TEST: How Responsible Are You?

So… with my pet peeve on responsibility out there, I went in search of ways to test yourself.  Click here to try it out for yourself!

My result was 41.5 out of 44 and was explained as follows:

“Your score puts you in the highest category of social reasoning. You will see ethical and moral values as important to the needs of society and will appeal to basic rights or values. You might say “Honesty is a standard which everyone should accept” or “Life is sacred.”

Conformity to ethical norms is important to you, in terms of a responsibility, obligation or commitment for all individuals, although you may be willing to consider exceptions in some particular circumstances. You are likely to suggest that with entitlement or privilege comes responsibility.

You will appeal to considerations of responsible character or integrity in others, preferring a consistent or standard practice of behaviour in order to avoid damage to social institutions such as the legal system.

However, you will want to see an adjusted case-by-case application of standards for the sake of fairness to all people. Lastly, you are very likely to appeal to standards of individual or personal conscience, as well as of honour, dignity or integrity.”

 

P.O.I.S.O.N.

There is something dark and hungry lingering in popular culture today.  It is eating its followers one by one, taking them by overdose and heart attack, divorce and sex scandal, putting them in cells and graves and rehab centers and hospitals and mental institutions.  It is stalking and devouring, seducing and destroying, and the world sits enthralled by the drugged cotton candy of the rapist of its collective mind.

Another one hit the dust tonight.  The legendary Ms. Whitney Houston.  Songbird by trade and broken person in truth.  She is the latest of the giants to fall at 48 years old.  She was a mother, a wife, an addict, a fighter, an overcomer and then a victim.  A woman that should have been in her prime, a magnificent talent, a soul bruised and broken, chewed up and swallowed.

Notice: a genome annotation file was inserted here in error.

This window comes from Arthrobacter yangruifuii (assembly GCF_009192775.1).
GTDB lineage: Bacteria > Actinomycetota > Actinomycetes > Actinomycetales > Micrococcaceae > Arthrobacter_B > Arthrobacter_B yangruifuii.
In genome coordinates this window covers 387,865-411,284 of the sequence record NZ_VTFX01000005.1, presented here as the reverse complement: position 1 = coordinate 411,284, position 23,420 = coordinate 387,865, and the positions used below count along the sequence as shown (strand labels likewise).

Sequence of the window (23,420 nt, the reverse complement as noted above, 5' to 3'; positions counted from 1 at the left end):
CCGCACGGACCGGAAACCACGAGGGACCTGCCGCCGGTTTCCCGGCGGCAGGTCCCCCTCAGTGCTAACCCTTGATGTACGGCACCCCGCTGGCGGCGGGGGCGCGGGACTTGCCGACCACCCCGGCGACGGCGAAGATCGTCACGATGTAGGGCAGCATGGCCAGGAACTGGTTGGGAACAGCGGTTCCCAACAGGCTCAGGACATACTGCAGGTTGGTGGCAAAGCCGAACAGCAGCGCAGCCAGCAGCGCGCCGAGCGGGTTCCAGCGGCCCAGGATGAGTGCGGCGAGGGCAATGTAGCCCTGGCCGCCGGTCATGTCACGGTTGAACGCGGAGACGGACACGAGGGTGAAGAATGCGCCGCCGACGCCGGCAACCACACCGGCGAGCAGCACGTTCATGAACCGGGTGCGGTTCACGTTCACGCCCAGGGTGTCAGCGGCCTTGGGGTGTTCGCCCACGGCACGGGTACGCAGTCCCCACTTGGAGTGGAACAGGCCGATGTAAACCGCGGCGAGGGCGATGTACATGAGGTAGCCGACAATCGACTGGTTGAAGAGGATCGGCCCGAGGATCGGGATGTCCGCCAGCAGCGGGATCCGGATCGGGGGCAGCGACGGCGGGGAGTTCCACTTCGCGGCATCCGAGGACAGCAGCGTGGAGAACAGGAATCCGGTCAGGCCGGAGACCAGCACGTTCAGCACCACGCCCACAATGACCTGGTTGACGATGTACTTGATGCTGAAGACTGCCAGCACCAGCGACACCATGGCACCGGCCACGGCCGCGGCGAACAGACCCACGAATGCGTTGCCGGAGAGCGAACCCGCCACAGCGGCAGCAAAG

What is this beast stalking our mighty and tempting our children as we leave them in front of the television?  Is it the cocktail taken by Michael or the one taken by Amy?  Or is it the liquid sipped or powder inhaled by Lindsay?  What about the less fatal of these disasters – the golf club Tiger’s wife took to his face, the cursing Baldwin poured out over the phone to his little girl, the insane flight-of-thought ramblings of Charlie Sheen?

Pick your poison – something leads a person to a place where they drink it.  THAT’s the beast I’m talking about.  The thing inside that takes you to the dark side.  A pain, an inadequacy, a doubt, a guilt, a fear – all symptoms of the human condition.  And yet it is these inadequate human beings that our world chooses to worship…

One by one the leaders of entertainment entertain us with their venom-soaked death throes.  But not before getting into the minds of fatherless boys with ideas that manhood looks like five baby-mamas and a rap sheet.  And the minds of young professionals to say that they need a line of coke to relax.  Or tells the young woman that if she lets him into her body he will let her into his heart.  Of if he hits her he loves her (yes Whitney, honey, that was your message).  And hardworking people to say that honesty does not pay but holding up the corner store does.

It is poison and we sip it in the evenings with a bowl of popcorn and our feet up on the sofa after a long day at work.  Every time we turn on the TV.  Exposure to it infects us like any other communicable disease and spreads from the lyrics we cannot seem to get out of our heads to the words that come out of our mouths to the actions we commit only to poison others. 

Tonight an idol has died.  I will mourn Ms. Whitney – her Greatest Love of All was one of the first songs I learned to sing.  And she fought a hard battle with her own weaknesses.  I will mourn not only her beauty, her talent and her soul but the opportunity she missed to get it right and show the world by her example that there are paths other than the one that leads to a too cold, too young, too dead corpse on the hotel room floor.

May God have mercy and comfort for her family tonight.

Intoxicating Simplicity – The morning after

“Cincuenta guineos por veinticinco lempiras!”

Nena's stream

Everything is sold door to door.  Tortillas, ice, green bananas, cheese, a Ceiba woman can do all her grocery shopping from her front door.  This morning I am sat once again on the patio watching the rain reclaim the city that was once her worshiping forest.  The loudspeakers from well worn pickup trucks have passed twice now since I sat down.  The green bananas (guineos) were the last to leave and the truck was filled to bursting with stiff, milky fruit tight in their leather-tough green skin.  I was sure he must be confused – fifty guineos for twenty-five lempiras?  That’s just over a dollar for the fruit of several trees!